by Katherine Graham

Going Global

Time To Capitalise On Global Business Markets

Emerging markets are the reason for future growth
Global .jpg
“Going global” is a catch phrase that has been popping up for years in companies’ mission statements and annual reports. But until now, it’s been merely a concept and not something that has actually resulted in true integration, with developed and emerging markets still managed as separate entities by most multinational corporations.

All this is about to change. According to Deloitte’s Human Capital Trends, “operation globalisation” is a phenomenon that is revolutionising human resource management around the world. The report states: “In 2012, forecasts predict that more than half of the world’s imports will be purchased by emerging markets, while mature markets will likely face uneven recoveries, flat growth and declining talent pools.

 Meanwhile, emerging economies are widely recognised as the primary engine for future growth, profits and talent. In response, many leading companies are creating truly global business and operating models that no longer treat the home market as the centre of the universe.”

The report goes on to say that companies are no longer treating emerging markets as merely a source of cheap labour, but also of high-value skills. “This shift to new levels of globalisation is likely to be one of the biggest changes that organisations will face this decade,” the authors assert. “For HR leaders, the shift to new global operating models is an opportunity that demands attention and focus – drawing on HR’s particular ability to lead and shape the agenda around change, talent and global HR operations.”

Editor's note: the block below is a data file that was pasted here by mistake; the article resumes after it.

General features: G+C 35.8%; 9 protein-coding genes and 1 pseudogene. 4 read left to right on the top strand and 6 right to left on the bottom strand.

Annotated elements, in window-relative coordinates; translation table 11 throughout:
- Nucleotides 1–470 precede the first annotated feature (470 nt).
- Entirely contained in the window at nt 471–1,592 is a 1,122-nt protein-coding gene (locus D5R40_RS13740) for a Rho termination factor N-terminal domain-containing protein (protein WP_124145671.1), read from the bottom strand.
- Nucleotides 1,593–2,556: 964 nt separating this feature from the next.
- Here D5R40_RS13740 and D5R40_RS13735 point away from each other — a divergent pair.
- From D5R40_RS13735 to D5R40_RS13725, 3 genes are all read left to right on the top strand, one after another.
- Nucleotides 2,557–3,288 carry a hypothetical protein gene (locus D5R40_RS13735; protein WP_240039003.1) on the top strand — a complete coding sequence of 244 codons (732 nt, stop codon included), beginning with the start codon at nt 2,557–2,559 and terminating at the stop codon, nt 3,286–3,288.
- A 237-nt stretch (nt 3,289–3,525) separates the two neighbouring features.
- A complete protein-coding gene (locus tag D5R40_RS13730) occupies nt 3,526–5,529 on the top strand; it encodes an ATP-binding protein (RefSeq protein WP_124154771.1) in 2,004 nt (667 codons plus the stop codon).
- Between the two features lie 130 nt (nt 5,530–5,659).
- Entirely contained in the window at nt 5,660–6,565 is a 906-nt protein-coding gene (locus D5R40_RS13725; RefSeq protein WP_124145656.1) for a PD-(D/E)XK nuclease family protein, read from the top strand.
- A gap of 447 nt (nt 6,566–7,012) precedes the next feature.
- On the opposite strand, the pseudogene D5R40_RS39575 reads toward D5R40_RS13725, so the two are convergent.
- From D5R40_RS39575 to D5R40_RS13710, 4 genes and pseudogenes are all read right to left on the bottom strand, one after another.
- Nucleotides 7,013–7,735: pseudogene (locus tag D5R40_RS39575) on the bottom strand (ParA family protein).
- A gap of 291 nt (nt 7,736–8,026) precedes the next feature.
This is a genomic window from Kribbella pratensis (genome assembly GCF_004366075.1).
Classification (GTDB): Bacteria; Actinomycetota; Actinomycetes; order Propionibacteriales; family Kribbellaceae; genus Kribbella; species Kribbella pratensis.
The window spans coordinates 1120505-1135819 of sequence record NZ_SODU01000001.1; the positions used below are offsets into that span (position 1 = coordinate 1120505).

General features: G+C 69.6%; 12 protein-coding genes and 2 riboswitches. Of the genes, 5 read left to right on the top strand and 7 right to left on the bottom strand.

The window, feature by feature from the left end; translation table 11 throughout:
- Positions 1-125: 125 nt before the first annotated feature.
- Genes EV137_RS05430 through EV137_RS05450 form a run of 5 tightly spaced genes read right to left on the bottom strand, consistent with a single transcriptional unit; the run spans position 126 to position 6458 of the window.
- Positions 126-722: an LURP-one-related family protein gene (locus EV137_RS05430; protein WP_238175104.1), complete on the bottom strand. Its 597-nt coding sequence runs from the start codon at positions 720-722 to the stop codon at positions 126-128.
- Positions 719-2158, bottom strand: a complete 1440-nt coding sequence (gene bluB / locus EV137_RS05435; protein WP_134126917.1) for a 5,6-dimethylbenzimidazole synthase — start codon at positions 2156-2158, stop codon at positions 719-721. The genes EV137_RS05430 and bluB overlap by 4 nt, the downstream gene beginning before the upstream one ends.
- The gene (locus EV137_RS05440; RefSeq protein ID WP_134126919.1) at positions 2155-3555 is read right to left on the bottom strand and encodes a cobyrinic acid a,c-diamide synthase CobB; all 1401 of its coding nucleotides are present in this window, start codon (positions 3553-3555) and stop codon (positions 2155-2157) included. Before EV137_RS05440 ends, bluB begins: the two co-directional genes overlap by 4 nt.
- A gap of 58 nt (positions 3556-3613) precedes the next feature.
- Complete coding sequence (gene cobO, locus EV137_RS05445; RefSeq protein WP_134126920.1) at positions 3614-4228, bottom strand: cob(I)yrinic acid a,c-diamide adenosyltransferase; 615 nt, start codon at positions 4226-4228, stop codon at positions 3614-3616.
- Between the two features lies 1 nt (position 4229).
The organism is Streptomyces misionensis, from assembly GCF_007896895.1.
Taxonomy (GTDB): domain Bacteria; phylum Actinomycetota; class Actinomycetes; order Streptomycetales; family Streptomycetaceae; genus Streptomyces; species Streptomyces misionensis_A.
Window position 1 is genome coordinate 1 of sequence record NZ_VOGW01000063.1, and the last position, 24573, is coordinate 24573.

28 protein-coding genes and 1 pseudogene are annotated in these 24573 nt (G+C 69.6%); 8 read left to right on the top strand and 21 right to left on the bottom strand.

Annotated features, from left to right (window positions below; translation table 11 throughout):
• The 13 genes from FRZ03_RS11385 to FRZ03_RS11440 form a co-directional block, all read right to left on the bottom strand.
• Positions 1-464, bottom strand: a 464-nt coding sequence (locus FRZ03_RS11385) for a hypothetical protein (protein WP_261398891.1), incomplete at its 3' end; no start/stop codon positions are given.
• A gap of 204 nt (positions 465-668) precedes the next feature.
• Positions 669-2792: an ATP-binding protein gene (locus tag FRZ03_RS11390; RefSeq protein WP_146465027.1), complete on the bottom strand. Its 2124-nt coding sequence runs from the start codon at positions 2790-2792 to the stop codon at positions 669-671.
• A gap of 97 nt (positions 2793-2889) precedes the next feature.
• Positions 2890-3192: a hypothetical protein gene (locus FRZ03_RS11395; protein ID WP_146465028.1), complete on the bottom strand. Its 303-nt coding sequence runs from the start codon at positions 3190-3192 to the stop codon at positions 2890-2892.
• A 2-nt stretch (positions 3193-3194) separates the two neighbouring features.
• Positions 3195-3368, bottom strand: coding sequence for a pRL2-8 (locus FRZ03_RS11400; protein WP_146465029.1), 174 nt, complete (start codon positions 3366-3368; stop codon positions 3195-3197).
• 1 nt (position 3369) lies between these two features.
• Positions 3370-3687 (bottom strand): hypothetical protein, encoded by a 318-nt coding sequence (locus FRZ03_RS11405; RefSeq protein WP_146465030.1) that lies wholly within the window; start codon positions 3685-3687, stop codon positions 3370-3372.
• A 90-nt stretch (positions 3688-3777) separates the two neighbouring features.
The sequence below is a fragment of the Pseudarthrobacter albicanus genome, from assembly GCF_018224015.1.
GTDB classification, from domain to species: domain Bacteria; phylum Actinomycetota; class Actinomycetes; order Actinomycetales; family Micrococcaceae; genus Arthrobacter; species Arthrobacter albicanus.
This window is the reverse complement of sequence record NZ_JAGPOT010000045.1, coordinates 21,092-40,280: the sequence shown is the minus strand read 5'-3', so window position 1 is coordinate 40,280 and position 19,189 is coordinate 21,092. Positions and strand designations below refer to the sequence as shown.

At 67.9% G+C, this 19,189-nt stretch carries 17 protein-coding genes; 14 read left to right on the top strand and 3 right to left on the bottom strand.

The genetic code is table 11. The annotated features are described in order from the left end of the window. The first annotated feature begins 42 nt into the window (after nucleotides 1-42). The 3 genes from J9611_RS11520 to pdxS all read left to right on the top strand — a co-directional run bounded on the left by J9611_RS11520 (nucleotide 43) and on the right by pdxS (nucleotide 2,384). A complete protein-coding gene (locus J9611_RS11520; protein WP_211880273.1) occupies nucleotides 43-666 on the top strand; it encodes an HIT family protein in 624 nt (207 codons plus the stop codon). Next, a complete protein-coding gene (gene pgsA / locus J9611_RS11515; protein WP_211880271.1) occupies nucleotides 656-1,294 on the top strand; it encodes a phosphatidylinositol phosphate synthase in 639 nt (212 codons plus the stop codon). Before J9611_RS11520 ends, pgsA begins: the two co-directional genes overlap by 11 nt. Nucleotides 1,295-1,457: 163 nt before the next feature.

A new model

In the past, companies have relied on one of two models when it comes to managing their offshore businesses. The first is the entrepreneurial or international model, which treats the rest of the world as subservient to the company’s home market. The second is the federated model, in which multiple geographic areas are all seen as distinct and separate.

According to the Deloitte report, a third model is emerging which many leading companies are adopting. This is the globally integrated model, where major business operations, including both front- and back-office functions, are seamlessly interwoven. In this model, the company’s home market is treated as just one of many global markets.

How does SA stand to benefit?

“My sense is that the SA market has not fully capitalised on the benefits created through global integration,” asserts Neo Masombuka, a director of Louis Allen Southern Africa, a change management consultancy. “One cannot deny that there has, however, been a positive shift in the right direction, but I would say still not enough.”
Masombuka says she is encouraged by the fact that SA recently climbed two places to 50th position in the 2012 World  Competitiveness Yearbook, an authoritative annual study that measures how well countries manage their economic and human resources to increase their prosperity. “It’s almost like the stage has been set now; it’s up to the actors to show up and put on a sterling performance. South Africa needs to rise to the occasion.

Embracing change

“Companies need to adopt a leadership style that is visionary and yet sensitive enough to help the employees to manage the transition” says Masombuka.
“Decentralised decision-making allows shared ownership across various levels of the organisation and builds an empowered workforce. When it comes to identifying opportunities for global participation, this shouldn’t be the prerogative of a chosen few; it should be the shared responsibility of every person within the company.”

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